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J Rheum Dis 2023; 30(1): 26-35

Published online January 1, 2023

© Korean College of Rheumatology

Treatment Sequence After Initiating Biologic Therapy for Patients With Rheumatoid Arthritis in Korea: A Nationwide Retrospective Cohort Study

Min Jung Kim, M.D.1 , Jun Won Park, M.D.2 , Sun-Kyung Lee, Ph.D.1 , Yumi Jang, MPH1 , Soyoung Kim, MPH3 , Matthias Stoelzel, Ph.D.4 , Jonathan Lumen Chua, Ph.D.5 , Kichul Shin, M.D., Ph.D.1

1Division of Rheumatology, Department of Internal Medicine, Seoul Metropolitan Government-Seoul National University Boramae Medical Center, 2Division of Rheumatology, Department of Internal Medicine, Seoul National University Hospital, Seoul, Korea, 3Astellas Pharma Singapore Pte. Ltd, Singapore, Singapore, 4Astellas Pharma Europe B.V., Leiden, The Netherlands, 5IQVIA Asia Pacific, Singapore, Singapore

Correspondence to : Kichul Shin, https://orcid.org/0000-0002-6749-7598
Division of Rheumatology, Department of Internal Medicine, Seoul Metropolitan Government-Seoul National University Boramae Medical Center, 20 Boramae-ro 5-gil, Dongjak-gu, Seoul 07061, Korea. E-mail: kideb1@gmail.com

Received: June 30, 2022; Revised: July 29, 2022; Accepted: August 6, 2022

This is an Open Access article, which permits unrestricted non-commerical use, distribution, and reproduction in any medium, provided the original work is properly cited.

Objective: To evaluate treatment patterns and healthcare resource utilization (HCRU) after initiating biologic disease-modifying antirheumatic drugs (bDMARDs) in Korean patients with rheumatoid arthritis (RA).
Methods: Patients newly diagnosed with RA in 2014 were identified and followed up on using the Korean National Health Insurance Database until 2018. The initial line of therapy (LOT) or LOT1 included patients treated with conventional DMARDs (cDMARD). Patients who started a bDMARD were assigned to LOT2 bDMARD. Those who moved from a bDMARD to a Janus kinase inhibitor were assigned to LOT3. Analyzed outcomes were treatment patterns and HCRU in LOT2 bDMARD.
Results: The most prescribed initial bDMARD was a tumor necrosis factor inhibitor. Seventy-five percent of patients had changes in treatment after starting a bDMARD, such as addition/removal or switch of a DMARD, and transition to LOT3. For the first and second changes in LOT2 bDMARD, adding a cDMARD to a bDMARD was more common than switching to another bDMARD (7.98% vs. 2.93% for the first change, and 17.10% vs. 6.51% for the second change). Tocilizumab was the most common bDMARD that was switched to. Forty-eight percent of patients had at least one hospitalization after initiating bDMARDs. Of these patients, 64.3% were admitted due to RA-related reasons.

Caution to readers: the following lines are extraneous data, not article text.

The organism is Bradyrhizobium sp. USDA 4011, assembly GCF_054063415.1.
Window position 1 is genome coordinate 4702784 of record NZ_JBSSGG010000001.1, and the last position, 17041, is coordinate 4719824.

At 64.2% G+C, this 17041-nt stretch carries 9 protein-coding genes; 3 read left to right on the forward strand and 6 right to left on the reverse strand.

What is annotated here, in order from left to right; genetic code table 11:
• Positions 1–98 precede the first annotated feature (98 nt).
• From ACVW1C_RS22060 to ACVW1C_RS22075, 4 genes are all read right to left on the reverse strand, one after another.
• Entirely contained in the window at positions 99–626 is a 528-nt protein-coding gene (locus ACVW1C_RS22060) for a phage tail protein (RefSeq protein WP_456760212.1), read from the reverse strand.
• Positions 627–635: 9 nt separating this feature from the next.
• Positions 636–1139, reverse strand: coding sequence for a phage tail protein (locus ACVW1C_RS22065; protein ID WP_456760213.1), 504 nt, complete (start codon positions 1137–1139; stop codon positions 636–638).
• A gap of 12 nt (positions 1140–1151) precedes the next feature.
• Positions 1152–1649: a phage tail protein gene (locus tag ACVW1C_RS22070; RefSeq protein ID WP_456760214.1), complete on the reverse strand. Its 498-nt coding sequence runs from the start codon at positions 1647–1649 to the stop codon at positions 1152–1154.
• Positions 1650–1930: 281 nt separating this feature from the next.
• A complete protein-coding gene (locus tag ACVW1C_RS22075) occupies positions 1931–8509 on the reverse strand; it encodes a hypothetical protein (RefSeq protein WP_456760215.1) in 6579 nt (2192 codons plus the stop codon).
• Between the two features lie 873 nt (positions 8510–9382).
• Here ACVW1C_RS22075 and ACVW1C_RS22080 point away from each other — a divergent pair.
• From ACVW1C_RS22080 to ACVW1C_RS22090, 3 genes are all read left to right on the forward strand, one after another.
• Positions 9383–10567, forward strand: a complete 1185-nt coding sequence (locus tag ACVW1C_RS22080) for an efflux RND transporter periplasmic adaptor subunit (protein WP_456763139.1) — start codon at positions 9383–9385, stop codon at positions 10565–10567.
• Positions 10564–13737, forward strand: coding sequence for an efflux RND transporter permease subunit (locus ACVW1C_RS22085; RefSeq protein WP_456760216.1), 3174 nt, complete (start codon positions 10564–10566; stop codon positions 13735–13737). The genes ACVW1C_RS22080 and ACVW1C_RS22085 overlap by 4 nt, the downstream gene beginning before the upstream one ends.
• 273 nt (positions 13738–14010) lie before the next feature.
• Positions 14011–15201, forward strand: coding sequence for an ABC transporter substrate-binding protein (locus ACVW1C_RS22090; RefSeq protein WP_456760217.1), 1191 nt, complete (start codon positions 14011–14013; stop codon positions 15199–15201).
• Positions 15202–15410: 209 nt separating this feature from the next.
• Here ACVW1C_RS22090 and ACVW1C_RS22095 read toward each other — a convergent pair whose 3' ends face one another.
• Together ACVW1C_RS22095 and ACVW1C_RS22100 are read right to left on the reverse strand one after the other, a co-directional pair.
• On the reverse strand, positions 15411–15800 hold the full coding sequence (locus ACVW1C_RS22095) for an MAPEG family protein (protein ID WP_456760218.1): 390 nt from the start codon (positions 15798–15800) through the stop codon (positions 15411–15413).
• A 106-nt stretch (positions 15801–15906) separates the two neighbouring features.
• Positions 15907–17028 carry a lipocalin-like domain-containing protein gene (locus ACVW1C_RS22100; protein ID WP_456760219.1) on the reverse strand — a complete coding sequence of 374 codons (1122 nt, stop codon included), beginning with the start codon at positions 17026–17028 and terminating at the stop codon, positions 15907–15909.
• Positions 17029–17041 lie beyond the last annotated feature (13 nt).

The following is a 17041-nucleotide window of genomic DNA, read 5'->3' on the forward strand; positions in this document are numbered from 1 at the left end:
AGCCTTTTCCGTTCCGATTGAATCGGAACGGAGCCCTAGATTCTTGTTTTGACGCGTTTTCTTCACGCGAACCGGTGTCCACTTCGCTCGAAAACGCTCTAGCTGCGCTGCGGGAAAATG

Conclusion: This real-world study provides information on treatment characteristics of RA patients in Korea after starting a bDMARD. In contrary to guidelines, cDMARD addition was more often than bDMARD switches in daily clinical practice.

Keywords Rheumatoid arthritis, DMARD, Biologics, Health resources

Rheumatoid arthritis (RA) is a chronic and debilitating autoimmune condition that affects approximately 0.3% of the population of Korea [1-4]. Patients with RA commonly experience reduced mobility, long-term pain, decreased quality of life, and higher mortality risk [5-7]. Treatment options include conventional disease-modifying antirheumatic drugs (cDMARDs) such as methotrexate (MTX), biologic (b)DMARDs such as tumor necrosis factor inhibitors (TNFis), and targeted synthetic (ts)DMARDs such as Janus kinase inhibitors (JAKis) [8,9]. On initial diagnosis, cDMARDs are recommended as the first-line therapy, while bDMARDs and tsDMARDs are recommended as treatment options for patients who fail to respond to an initial course of cDMARDs [9-11]. In addition to ineffectiveness as one reason for switching treatment, other common reasons for switching treatment during either first or subsequent lines of therapy include adverse events and intolerance [9,12,13].